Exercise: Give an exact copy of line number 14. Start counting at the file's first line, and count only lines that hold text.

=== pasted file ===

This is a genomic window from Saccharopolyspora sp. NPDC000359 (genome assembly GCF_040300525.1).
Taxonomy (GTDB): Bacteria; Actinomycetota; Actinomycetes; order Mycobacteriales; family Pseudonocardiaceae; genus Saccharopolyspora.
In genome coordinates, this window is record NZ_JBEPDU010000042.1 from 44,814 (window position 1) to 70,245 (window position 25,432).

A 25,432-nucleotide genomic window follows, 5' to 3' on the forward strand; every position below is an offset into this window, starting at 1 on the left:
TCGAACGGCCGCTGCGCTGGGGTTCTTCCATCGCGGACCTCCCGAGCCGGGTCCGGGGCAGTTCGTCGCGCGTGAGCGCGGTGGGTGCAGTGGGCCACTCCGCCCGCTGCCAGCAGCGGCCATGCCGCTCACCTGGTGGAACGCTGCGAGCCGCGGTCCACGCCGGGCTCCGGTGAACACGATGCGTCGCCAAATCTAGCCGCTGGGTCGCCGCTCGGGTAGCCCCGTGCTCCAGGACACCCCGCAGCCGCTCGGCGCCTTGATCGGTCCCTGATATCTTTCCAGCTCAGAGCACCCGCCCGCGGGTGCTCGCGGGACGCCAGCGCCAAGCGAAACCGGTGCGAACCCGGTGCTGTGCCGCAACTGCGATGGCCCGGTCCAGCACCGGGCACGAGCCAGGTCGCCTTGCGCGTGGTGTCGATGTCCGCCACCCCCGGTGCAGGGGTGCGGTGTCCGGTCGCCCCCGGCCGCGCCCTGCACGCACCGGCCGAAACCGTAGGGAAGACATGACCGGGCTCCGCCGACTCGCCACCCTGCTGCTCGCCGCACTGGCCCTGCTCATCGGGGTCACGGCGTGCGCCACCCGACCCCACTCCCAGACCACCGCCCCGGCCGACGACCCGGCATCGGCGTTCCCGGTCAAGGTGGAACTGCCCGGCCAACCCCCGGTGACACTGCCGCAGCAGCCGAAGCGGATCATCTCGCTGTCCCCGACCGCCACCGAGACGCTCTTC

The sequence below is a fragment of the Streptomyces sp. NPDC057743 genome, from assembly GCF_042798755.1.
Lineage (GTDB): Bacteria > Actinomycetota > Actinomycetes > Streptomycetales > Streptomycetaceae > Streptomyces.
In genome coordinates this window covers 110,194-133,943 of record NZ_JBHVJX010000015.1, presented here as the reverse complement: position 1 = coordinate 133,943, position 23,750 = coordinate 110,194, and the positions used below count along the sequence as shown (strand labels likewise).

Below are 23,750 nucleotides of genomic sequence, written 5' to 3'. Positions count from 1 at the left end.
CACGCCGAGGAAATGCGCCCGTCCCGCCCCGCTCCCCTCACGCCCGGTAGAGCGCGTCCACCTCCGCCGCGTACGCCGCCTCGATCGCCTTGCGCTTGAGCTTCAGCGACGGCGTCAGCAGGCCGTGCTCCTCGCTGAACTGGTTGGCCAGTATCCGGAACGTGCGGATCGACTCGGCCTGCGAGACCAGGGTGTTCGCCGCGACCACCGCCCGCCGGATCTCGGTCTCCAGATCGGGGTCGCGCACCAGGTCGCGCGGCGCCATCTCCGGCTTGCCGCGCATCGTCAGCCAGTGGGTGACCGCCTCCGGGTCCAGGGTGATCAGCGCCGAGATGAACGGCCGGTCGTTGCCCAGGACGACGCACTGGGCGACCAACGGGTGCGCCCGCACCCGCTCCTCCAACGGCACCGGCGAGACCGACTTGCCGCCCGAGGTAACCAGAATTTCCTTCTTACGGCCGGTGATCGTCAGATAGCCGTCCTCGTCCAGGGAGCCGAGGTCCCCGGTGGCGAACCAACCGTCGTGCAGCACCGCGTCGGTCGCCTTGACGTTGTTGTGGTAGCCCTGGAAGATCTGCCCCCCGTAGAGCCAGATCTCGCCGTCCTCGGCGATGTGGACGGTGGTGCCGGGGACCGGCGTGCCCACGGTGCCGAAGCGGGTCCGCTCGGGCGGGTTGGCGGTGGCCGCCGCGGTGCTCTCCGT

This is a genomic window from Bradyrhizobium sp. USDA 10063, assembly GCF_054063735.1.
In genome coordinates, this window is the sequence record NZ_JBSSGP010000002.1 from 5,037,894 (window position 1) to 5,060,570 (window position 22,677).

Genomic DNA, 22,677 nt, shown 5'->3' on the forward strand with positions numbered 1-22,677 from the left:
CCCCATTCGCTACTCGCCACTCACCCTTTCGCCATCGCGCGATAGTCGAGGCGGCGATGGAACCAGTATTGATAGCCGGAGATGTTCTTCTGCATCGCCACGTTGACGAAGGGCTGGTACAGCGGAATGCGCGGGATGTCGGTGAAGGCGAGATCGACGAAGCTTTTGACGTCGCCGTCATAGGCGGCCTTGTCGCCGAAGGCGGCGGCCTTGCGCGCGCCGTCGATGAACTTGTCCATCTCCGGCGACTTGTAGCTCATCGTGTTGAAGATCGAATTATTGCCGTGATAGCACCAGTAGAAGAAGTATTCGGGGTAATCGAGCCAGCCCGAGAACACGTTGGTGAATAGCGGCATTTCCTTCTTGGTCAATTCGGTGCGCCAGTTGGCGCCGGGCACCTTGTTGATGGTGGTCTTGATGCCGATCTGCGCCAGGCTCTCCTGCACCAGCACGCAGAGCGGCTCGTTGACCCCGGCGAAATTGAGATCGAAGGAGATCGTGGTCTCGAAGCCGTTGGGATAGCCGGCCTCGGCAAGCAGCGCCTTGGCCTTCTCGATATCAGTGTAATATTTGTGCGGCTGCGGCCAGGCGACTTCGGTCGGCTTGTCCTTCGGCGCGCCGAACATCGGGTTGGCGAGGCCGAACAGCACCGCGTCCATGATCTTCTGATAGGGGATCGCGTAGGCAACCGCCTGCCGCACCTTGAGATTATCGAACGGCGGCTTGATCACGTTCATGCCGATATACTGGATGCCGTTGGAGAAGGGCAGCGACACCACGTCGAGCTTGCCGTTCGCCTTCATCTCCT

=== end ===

CCCCATTCGCTACTCGCCACTCACCCTTTCGCCATCGCGCGATAGTCGAGGCGGCGATGGAACCAGTATTGATAGCCGGAGATGTTCTTCTGCATCGCCACGTTGACGAAGGGCTGGTACAGCGGAATGCGCGGGATGTCGGTGAAGGCGAGATCGACGAAGCTTTTGACGTCGCCGTCATAGGCGGCCTTGTCGCCGAAGGCGGCGGCCTTGCGCGCGCCGTCGATGAACTTGTCCATCTCCGGCGACTTGTAGCTCATCGTGTTGAAGATCGAATTATTGCCGTGATAGCACCAGTAGAAGAAGTATTCGGGGTAATCGAGCCAGCCCGAGAACACGTTGGTGAATAGCGGCATTTCCTTCTTGGTCAATTCGGTGCGCCAGTTGGCGCCGGGCACCTTGTTGATGGTGGTCTTGATGCCGATCTGCGCCAGGCTCTCCTGCACCAGCACGCAGAGCGGCTCGTTGACCCCGGCGAAATTGAGATCGAAGGAGATCGTGGTCTCGAAGCCGTTGGGATAGCCGGCCTCGGCAAGCAGCGCCTTGGCCTTCTCGATATCAGTGTAATATTTGTGCGGCTGCGGCCAGGCGACTTCGGTCGGCTTGTCCTTCGGCGCGCCGAACATCGGGTTGGCGAGGCCGAACAGCACCGCGTCCATGATCTTCTGATAGGGGATCGCGTAGGCAACCGCCTGCCGCACCTTGAGATTATCGAACGGCGGCTTGATCACGTTCATGCCGATATACTGGATGCCGTTGGAGAAGGGCAGCGACACCACGTCGAGCTTGCCGTTCGCCTTCATCTCCT